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Meguey Baker
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Scathing critique of common behavior. Expression of exasperation. Announcement of intent to do something else instead because blood pressure.
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Arlene Medder's profile photoSebastian Baker's profile photoCarolyn Priest-Dorman's profile photoCharles Moore's profile photo
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Reposting others people's comments for no reason.
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My sister started playing D&D with me when I was 7 and she was 4 ( the GM was 10, the other player was 9; we were neighbors and best friends, always the four of us). When we moved across country 5 years later, I found gamer friends in middle school and she found other interests. Fast forward to now: she's started running D&D5 for my 9 and 6 year old nephews. So happy for them all.
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Please enjoy "Dungeon elementary"

http://dungeon-elementary.tumblr.com

A dad, his kid, his kid's friend. Surrealism ensues. Lots. 
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Hey, if you are on Twitter, I've been live-tweeting the Apocalypse World 2nd Ed game +Vincent Baker has been running for +Sebastian Baker and +Elliot Baker and me. #AW2e to find them.
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The first thing ever to actually tempt me to get a Twitter account.
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Did very much enjoy. Will play again.
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Interesting! I didn't know this version existed. The phone app is the first thing I had Aidan install when he got his smartphone so we could play together :)
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This article has a really good point about consumerism and evaluating purchase needs vs purchase wants vs purchase stuff-that's-been-marketed-to-you. Having been the person responsible for touching every item in my grandparent's house, including 14 rooms on two floors, plus attic and basement, and deciding what to do with it once they had died, I really appreciate the "someone will have to deal with anything I leave" awareness. There's good mindfulness here about time and attention and resources. And the author clearly lives in a house full of stuff he's evaluating.

However.

There are a couple key things missing that I'm curious about. Does he have a partner with whom he shares living space and life choices? Do they have children or pets? If so, that brings a bunch more stuff into the "things I need" pile. Until the kids are old enough to sort out their own bag, parents are going to be carrying 95% of the kid-required things, even if it's as little as clean diapers, wipes, waterproof bag, clean set of clothes for kid.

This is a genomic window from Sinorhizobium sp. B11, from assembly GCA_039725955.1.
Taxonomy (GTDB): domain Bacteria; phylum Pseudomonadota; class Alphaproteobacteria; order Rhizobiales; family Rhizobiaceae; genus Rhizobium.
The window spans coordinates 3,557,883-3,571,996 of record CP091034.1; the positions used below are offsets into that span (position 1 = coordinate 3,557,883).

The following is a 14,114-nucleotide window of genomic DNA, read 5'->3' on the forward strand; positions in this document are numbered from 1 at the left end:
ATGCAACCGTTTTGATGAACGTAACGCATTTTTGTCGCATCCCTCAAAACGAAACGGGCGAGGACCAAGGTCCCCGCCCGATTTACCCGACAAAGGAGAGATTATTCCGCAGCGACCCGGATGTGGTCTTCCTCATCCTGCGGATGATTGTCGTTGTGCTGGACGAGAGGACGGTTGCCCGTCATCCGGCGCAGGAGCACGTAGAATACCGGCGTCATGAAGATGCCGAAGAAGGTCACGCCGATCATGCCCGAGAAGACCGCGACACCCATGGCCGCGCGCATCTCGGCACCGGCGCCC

Do the seasons change where he lives? No mention of rain gear, warm layers or snow gear, shorts or other hot weather gear. No mention of shoes or boots, hats or gloves. At any given day, fully half my wardrobe is out of season, same for my husband and kids. Also, no professional or more formal wear like a suit jacket and one pair of good slacks.

Then there's the hobby angle. My grandparents hobbies were reading books from the library up the street, watching CNN, birdwatching, walking or going for a drive (until they couldn't any longer) and visiting with church friends. There was a little photography equipment and some 1960s era needlework supplies, some lawn and flowerbeds care stuff in the barn. Pretty limited, but still wouldn't fit in a bag. Unless your main creative outlets are digital, there a good chance your hobbies need cubic feet of storage. Maybe several dozen cubic feet, if you are a hobby carpenter or cook or electronics or music or textiles person.

Then there's the history angle. If you want to give everything away, I am so ok with that! Really. But when I look around right now from where I'm sitting, I see three things I absolutely do not need: my great grandfathers hat, a pillow his daughter made from wool his grandmother spun and dyed and wove, and a painting my sister made of my grandfather standing in the barn she built, which he didn't live to see finished. I don't need any of those, they would not go in my big-out disaster bag, but I'm not getting rid of them, nor am I willing to have only digital scans of them.